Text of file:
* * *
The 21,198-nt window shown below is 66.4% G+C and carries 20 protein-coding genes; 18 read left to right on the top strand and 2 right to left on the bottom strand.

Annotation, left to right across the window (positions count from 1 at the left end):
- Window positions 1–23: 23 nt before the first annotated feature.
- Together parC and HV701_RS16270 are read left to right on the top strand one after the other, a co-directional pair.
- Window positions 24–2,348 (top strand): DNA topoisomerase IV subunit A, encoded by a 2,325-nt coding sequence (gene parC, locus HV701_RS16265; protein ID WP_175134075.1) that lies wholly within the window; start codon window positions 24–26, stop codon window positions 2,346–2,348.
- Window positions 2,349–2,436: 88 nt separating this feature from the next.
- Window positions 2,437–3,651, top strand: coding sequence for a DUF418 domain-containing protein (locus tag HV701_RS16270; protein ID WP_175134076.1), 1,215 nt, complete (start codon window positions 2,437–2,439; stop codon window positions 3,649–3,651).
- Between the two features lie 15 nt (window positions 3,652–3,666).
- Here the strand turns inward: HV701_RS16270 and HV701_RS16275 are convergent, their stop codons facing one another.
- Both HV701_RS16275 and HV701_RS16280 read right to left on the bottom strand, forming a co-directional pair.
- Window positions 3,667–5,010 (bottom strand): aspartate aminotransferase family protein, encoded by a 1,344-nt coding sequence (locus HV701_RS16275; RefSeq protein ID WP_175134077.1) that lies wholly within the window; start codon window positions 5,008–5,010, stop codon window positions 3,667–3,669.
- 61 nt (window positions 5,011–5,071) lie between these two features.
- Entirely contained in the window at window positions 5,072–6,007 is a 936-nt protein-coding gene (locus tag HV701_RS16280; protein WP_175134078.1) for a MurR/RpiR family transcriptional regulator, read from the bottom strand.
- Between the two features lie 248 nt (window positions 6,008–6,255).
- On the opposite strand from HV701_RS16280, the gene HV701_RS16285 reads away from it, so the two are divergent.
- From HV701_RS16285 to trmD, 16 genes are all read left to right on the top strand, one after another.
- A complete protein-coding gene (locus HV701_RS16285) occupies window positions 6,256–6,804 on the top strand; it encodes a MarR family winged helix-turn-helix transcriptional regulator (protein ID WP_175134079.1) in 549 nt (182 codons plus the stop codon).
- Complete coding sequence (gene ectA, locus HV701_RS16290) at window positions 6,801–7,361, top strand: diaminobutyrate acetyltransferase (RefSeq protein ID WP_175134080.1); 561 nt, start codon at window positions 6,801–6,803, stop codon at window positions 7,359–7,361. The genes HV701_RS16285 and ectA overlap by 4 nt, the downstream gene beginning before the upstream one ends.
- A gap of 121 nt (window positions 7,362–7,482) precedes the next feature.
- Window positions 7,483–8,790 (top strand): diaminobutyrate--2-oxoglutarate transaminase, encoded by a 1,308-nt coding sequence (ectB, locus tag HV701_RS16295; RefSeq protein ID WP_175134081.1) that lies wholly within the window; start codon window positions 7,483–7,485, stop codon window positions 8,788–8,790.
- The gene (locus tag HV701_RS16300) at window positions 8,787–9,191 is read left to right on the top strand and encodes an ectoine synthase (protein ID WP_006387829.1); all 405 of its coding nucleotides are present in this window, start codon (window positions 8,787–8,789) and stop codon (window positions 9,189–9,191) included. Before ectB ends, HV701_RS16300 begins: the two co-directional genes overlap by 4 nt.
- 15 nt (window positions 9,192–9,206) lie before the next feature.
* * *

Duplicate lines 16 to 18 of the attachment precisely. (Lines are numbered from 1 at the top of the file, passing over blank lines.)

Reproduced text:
- From HV701_RS16285 to trmD, 16 genes are all read left to right on the top strand, one after another.
- A complete protein-coding gene (locus HV701_RS16285) occupies window positions 6,256–6,804 on the top strand; it encodes a MarR family winged helix-turn-helix transcriptional regulator (protein ID WP_175134079.1) in 549 nt (182 codons plus the stop codon).
- Complete coding sequence (gene ectA, locus HV701_RS16290) at window positions 6,801–7,361, top strand: diaminobutyrate acetyltransferase (RefSeq protein ID WP_175134080.1); 561 nt, start codon at window positions 6,801–6,803, stop codon at window positions 7,359–7,361. The genes HV701_RS16285 and ectA overlap by 4 nt, the downstream gene beginning before the upstream one ends.